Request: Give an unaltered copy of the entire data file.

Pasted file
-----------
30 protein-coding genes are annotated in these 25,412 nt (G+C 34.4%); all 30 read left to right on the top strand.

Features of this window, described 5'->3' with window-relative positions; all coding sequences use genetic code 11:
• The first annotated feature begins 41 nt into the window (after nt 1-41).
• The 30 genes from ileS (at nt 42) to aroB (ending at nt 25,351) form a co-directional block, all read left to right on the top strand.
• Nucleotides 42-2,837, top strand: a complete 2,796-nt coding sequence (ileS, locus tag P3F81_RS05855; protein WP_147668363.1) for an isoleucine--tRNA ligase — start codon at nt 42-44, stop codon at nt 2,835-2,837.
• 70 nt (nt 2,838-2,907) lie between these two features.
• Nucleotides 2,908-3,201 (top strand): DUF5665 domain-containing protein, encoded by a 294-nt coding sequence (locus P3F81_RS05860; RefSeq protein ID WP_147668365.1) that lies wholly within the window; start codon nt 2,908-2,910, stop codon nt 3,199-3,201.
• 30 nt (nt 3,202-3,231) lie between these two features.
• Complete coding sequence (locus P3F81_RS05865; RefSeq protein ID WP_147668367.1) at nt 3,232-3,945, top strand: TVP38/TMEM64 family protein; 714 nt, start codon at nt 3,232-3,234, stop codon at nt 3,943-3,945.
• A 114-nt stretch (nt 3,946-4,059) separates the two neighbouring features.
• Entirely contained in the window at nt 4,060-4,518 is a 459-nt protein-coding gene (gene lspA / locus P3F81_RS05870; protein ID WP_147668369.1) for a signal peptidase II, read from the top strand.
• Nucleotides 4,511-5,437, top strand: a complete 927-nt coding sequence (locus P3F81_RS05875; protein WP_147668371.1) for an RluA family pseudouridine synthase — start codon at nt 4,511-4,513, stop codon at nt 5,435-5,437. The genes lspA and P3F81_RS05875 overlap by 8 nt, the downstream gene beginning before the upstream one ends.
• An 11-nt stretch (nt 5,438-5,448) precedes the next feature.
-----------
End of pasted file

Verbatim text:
30 protein-coding genes are annotated in these 25,412 nt (G+C 34.4%); all 30 read left to right on the top strand.

Features of this window, described 5'->3' with window-relative positions; all coding sequences use genetic code 11:
• The first annotated feature begins 41 nt into the window (after nt 1-41).
• The 30 genes from ileS (at nt 42) to aroB (ending at nt 25,351) form a co-directional block, all read left to right on the top strand.
• Nucleotides 42-2,837, top strand: a complete 2,796-nt coding sequence (ileS, locus tag P3F81_RS05855; protein WP_147668363.1) for an isoleucine--tRNA ligase — start codon at nt 42-44, stop codon at nt 2,835-2,837.
• 70 nt (nt 2,838-2,907) lie between these two features.
• Nucleotides 2,908-3,201 (top strand): DUF5665 domain-containing protein, encoded by a 294-nt coding sequence (locus P3F81_RS05860; RefSeq protein ID WP_147668365.1) that lies wholly within the window; start codon nt 2,908-2,910, stop codon nt 3,199-3,201.
• 30 nt (nt 3,202-3,231) lie between these two features.
• Complete coding sequence (locus P3F81_RS05865; RefSeq protein ID WP_147668367.1) at nt 3,232-3,945, top strand: TVP38/TMEM64 family protein; 714 nt, start codon at nt 3,232-3,234, stop codon at nt 3,943-3,945.
• A 114-nt stretch (nt 3,946-4,059) separates the two neighbouring features.
• Entirely contained in the window at nt 4,060-4,518 is a 459-nt protein-coding gene (gene lspA / locus P3F81_RS05870; protein ID WP_147668369.1) for a signal peptidase II, read from the top strand.
• Nucleotides 4,511-5,437, top strand: a complete 927-nt coding sequence (locus P3F81_RS05875; protein WP_147668371.1) for an RluA family pseudouridine synthase — start codon at nt 4,511-4,513, stop codon at nt 5,435-5,437. The genes lspA and P3F81_RS05875 overlap by 8 nt, the downstream gene beginning before the upstream one ends.
• An 11-nt stretch (nt 5,438-5,448) precedes the next feature.